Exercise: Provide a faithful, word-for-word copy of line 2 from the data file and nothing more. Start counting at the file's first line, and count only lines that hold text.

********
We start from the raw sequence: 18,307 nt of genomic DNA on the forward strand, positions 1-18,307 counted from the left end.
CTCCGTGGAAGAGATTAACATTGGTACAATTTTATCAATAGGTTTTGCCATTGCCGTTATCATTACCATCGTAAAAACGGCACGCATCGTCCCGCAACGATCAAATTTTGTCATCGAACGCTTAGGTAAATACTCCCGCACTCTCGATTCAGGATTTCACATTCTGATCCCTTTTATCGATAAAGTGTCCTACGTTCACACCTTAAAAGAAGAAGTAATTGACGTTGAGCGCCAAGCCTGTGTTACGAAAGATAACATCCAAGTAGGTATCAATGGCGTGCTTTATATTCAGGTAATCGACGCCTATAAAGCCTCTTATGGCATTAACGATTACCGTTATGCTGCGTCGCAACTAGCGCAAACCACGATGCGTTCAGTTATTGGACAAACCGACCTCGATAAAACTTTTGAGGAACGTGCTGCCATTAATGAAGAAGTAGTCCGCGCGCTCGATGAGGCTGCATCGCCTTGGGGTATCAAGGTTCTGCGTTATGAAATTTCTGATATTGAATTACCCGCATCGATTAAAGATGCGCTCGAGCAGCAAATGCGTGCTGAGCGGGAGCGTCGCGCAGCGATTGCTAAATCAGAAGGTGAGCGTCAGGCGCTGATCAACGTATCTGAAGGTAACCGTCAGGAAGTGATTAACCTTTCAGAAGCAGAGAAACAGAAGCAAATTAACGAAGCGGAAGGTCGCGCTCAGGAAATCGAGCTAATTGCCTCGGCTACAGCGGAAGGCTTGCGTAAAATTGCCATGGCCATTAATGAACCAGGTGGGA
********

CTCCGTGGAAGAGATTAACATTGGTACAATTTTATCAATAGGTTTTGCCATTGCCGTTATCATTACCATCGTAAAAACGGCACGCATCGTCCCGCAACGATCAAATTTTGTCATCGAACGCTTAGGTAAATACTCCCGCACTCTCGATTCAGGATTTCACATTCTGATCCCTTTTATCGATAAAGTGTCCTACGTTCACACCTTAAAAGAAGAAGTAATTGACGTTGAGCGCCAAGCCTGTGTTACGAAAGATAACATCCAAGTAGGTATCAATGGCGTGCTTTATATTCAGGTAATCGACGCCTATAAAGCCTCTTATGGCATTAACGATTACCGTTATGCTGCGTCGCAACTAGCGCAAACCACGATGCGTTCAGTTATTGGACAAACCGACCTCGATAAAACTTTTGAGGAACGTGCTGCCATTAATGAAGAAGTAGTCCGCGCGCTCGATGAGGCTGCATCGCCTTGGGGTATCAAGGTTCTGCGTTATGAAATTTCTGATATTGAATTACCCGCATCGATTAAAGATGCGCTCGAGCAGCAAATGCGTGCTGAGCGGGAGCGTCGCGCAGCGATTGCTAAATCAGAAGGTGAGCGTCAGGCGCTGATCAACGTATCTGAAGGTAACCGTCAGGAAGTGATTAACCTTTCAGAAGCAGAGAAACAGAAGCAAATTAACGAAGCGGAAGGTCGCGCTCAGGAAATCGAGCTAATTGCCTCGGCTACAGCGGAAGGCTTGCGTAAAATTGCCATGGCCATTAATGAACCAGGTGGGA